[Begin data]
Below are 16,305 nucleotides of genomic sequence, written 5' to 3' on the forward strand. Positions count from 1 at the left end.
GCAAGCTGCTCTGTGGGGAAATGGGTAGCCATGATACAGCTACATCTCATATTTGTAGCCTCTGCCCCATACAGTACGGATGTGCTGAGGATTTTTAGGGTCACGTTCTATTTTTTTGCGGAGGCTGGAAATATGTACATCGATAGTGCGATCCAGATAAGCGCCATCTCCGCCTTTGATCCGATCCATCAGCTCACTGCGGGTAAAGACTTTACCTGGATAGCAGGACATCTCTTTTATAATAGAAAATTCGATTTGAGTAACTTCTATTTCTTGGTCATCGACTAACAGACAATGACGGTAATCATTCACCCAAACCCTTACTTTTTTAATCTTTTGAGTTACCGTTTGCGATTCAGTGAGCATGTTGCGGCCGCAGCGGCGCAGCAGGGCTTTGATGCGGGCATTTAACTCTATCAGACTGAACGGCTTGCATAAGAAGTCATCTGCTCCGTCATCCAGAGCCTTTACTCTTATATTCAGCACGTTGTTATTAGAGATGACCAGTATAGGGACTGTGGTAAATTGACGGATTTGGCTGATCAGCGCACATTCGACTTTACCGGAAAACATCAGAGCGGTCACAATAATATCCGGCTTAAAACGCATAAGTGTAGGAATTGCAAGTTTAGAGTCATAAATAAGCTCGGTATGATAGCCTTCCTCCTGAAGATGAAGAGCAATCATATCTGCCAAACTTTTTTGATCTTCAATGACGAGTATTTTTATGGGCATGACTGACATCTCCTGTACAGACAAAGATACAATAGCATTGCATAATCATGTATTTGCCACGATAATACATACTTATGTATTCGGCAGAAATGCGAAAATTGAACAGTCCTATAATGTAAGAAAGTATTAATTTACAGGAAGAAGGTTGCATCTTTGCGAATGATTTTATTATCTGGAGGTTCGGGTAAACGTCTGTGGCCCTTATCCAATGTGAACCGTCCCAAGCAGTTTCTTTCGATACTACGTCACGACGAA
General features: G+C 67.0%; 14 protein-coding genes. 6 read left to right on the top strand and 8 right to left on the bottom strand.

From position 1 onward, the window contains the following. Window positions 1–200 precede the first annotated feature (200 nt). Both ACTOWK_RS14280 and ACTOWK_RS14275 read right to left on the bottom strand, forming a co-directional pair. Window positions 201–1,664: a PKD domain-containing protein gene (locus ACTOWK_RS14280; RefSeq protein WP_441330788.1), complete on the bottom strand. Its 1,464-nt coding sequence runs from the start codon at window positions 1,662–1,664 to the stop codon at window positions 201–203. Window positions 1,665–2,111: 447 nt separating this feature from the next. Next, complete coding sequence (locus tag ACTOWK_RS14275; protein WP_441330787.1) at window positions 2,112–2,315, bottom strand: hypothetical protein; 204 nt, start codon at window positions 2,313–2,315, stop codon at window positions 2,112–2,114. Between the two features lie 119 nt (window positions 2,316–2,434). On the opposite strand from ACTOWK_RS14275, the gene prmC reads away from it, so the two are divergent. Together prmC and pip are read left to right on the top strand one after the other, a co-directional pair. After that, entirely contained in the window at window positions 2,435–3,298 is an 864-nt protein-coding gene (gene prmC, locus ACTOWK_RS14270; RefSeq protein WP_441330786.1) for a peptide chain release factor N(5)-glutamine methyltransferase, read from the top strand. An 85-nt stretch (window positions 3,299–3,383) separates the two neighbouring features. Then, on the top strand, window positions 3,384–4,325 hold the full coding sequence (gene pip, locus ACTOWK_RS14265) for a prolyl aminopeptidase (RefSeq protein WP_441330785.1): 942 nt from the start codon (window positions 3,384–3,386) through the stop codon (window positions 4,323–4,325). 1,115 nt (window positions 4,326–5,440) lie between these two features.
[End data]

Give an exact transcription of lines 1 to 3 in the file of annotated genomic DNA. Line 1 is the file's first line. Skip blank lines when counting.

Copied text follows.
Below are 16,305 nucleotides of genomic sequence, written 5' to 3' on the forward strand. Positions count from 1 at the left end.
GCAAGCTGCTCTGTGGGGAAATGGGTAGCCATGATACAGCTACATCTCATATTTGTAGCCTCTGCCCCATACAGTACGGATGTGCTGAGGATTTTTAGGGTCACGTTCTATTTTTTTGCGGAGGCTGGAAATATGTACATCGATAGTGCGATCCAGATAAGCGCCATCTCCGCCTTTGATCCGATCCATCAGCTCACTGCGGGTAAAGACTTTACCTGGATAGCAGGACATCTCTTTTATAATAGAAAATTCGATTTGAGTAACTTCTATTTCTTGGTCATCGACTAACAGACAATGACGGTAATCATTCACCCAAACCCTTACTTTTTTAATCTTTTGAGTTACCGTTTGCGATTCAGTGAGCATGTTGCGGCCGCAGCGGCGCAGCAGGGCTTTGATGCGGGCATTTAACTCTATCAGACTGAACGGCTTGCATAAGAAGTCATCTGCTCCGTCATCCAGAGCCTTTACTCTTATATTCAGCACGTTGTTATTAGAGATGACCAGTATAGGGACTGTGGTAAATTGACGGATTTGGCTGATCAGCGCACATTCGACTTTACCGGAAAACATCAGAGCGGTCACAATAATATCCGGCTTAAAACGCATAAGTGTAGGAATTGCAAGTTTAGAGTCATAAATAAGCTCGGTATGATAGCCTTCCTCCTGAAGATGAAGAGCAATCATATCTGCCAAACTTTTTTGATCTTCAATGACGAGTATTTTTATGGGCATGACTGACATCTCCTGTACAGACAAAGATACAATAGCATTGCATAATCATGTATTTGCCACGATAATACATACTTATGTATTCGGCAGAAATGCGAAAATTGAACAGTCCTATAATGTAAGAAAGTATTAATTTACAGGAAGAAGGTTGCATCTTTGCGAATGATTTTATTATCTGGAGGTTCGGGTAAACGTCTGTGGCCCTTATCCAATGTGAACCGTCCCAAGCAGTTTCTTTCGATACTACGTCACGACGAA
General features: G+C 67.0%; 14 protein-coding genes. 6 read left to right on the top strand and 8 right to left on the bottom strand.